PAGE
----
On Peko Road, just 1.5 kilometres from the centre of town, Battery Hill Mining Centre is a must-see when you visit Tennant Creek. Experience life in Tennant Creek’s 1930’s outback gold rush, pan for gold and tour the underground mine to see the machinery in action. Visit the three museums portraying life on the gold fields:
- Freedom, Fortitude and Flies: a look at social life on the goldfields during the early formative years and the
- McLaughlin Minerals Collection: a spectacular array of mineral samples from around the world, Australia and local.
- For Valour – Albert Borella VC: A journey from Tennant Creek to Darwin.
Learn about the local Aboriginal Culture
Visit the Nyinkka Nyunyu Culture Centre (pronounced ny-ink-a ny-oo-ny-oo), a unique art and culture centre which offers visitors an opportunity to learn about traditional aboriginal life, history and land in the Tennant Creek region. The cultural centre has a well stocked retail outlet featuring local art and crafts, books and other gifts.
Explore the landscaped garden of indigenous plants and bush tucker. Stop in at the Jajjikari Cafe coffee shop for a great coffee and watch the birds nesting in the grasses.
Take an Tour
One of the best places in the Outback to learn about Aboriginal life, history and land is to take a tour with trained aboriginal guides to gain insight into the region and local community. May to September is the best time for these tours.
- Garden Tour: Take a guided tour with a local Aboriginal person.
- Bush Tucker Tour: mGo bush and learn how to find good tucker. Depending on the season you can find Bush Bananas, Bush Potatoes, Bush Sultana, Bush Oranges and many other traditional Aboriginal foods and medicines.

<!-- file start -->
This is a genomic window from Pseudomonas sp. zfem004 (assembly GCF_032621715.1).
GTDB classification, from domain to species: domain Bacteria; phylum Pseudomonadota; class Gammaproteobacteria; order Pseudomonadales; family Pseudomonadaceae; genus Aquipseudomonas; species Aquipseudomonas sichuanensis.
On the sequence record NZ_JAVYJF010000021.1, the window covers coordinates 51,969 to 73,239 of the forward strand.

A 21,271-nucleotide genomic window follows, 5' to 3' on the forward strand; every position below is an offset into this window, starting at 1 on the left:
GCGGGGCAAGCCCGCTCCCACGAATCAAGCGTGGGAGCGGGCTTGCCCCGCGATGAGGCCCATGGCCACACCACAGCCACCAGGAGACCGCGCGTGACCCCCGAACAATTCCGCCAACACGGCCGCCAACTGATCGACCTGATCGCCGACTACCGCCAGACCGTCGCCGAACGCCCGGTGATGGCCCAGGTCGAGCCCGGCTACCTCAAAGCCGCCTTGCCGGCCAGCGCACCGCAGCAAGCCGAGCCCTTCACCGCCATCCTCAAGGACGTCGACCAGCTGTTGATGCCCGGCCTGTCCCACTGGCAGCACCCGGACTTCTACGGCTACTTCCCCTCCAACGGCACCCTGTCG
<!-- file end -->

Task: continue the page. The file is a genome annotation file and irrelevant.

- Bush Tour: Take a half-day tour to explore the land surrounding Tennant Creek including Kunjarra – also known as the Devils Pebbles.
A short drive north of town, there’s also the Aboriginal-owned conservation area and sacred site – the Devil’s Pebbles or Kunjarra Conservation Area.
An hour’s drive south of Tennant Creek is the world famous Devils Marbles or Karlu Karlu Conservation Area.
It’s a deeply spiritual place.
The Devils Marbles appear along the roadside almost with no introduction. Take the opportunity to stop for a break. Wander through this magnificent and ancient landscape. The rich golden colours of an outback sunrise and sunset are simply magnificent, so make time to experience the serenity of a sunset amongst the Devils Marbles.
Read more: Devils Marbles the place of the mythical Rainbow Serpent
Inspired to visit? Why not pin this for later.
“Plan to stay a day….or two, and relax. Our air is clean and fresh, our locals are friendly, our wildlife is fascinating, our history is full of strange quirks, and for most of the year our weather ranges from great to fantastic. We’re sure you’ll enjoy your stay.”
I couldn’t have said it better … Barkley Tourism!
So when you’re passing through Tennant Creek, give a thought to the remoteness of this little outback town and the challenges the locals face. You will find they love their location and persist to live in this remarkedly beautiful part of the Australian Outback.
Have you been to Tennant Creek yet? Perhaps you have a tip for others travelling though. Care to share?
References: Wikipedia, Tourism NT, NorthernTerritory.com, Barklytourism.com.au